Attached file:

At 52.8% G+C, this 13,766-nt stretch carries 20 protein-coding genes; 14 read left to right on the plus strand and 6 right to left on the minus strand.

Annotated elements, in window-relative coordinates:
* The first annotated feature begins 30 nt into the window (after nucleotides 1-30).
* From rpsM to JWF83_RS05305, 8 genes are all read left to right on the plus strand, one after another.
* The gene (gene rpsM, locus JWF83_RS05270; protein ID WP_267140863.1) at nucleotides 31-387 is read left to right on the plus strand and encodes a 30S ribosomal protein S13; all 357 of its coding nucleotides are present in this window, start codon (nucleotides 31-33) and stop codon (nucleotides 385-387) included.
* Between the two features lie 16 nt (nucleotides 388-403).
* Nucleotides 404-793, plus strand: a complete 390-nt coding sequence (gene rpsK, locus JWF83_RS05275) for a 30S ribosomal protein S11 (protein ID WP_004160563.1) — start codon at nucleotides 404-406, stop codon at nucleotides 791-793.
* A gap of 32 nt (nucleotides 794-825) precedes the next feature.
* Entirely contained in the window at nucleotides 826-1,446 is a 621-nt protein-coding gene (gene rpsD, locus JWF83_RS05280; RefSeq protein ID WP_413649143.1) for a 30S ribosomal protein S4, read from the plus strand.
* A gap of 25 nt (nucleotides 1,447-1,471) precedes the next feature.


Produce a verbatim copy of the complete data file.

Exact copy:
At 52.8% G+C, this 13,766-nt stretch carries 20 protein-coding genes; 14 read left to right on the plus strand and 6 right to left on the minus strand.

Annotated elements, in window-relative coordinates:
* The first annotated feature begins 30 nt into the window (after nucleotides 1-30).
* From rpsM to JWF83_RS05305, 8 genes are all read left to right on the plus strand, one after another.
* The gene (gene rpsM, locus JWF83_RS05270; protein ID WP_267140863.1) at nucleotides 31-387 is read left to right on the plus strand and encodes a 30S ribosomal protein S13; all 357 of its coding nucleotides are present in this window, start codon (nucleotides 31-33) and stop codon (nucleotides 385-387) included.
* Between the two features lie 16 nt (nucleotides 388-403).
* Nucleotides 404-793, plus strand: a complete 390-nt coding sequence (gene rpsK, locus JWF83_RS05275) for a 30S ribosomal protein S11 (protein ID WP_004160563.1) — start codon at nucleotides 404-406, stop codon at nucleotides 791-793.
* A gap of 32 nt (nucleotides 794-825) precedes the next feature.
* Entirely contained in the window at nucleotides 826-1,446 is a 621-nt protein-coding gene (gene rpsD, locus JWF83_RS05280; RefSeq protein ID WP_413649143.1) for a 30S ribosomal protein S4, read from the plus strand.
* A gap of 25 nt (nucleotides 1,447-1,471) precedes the next feature.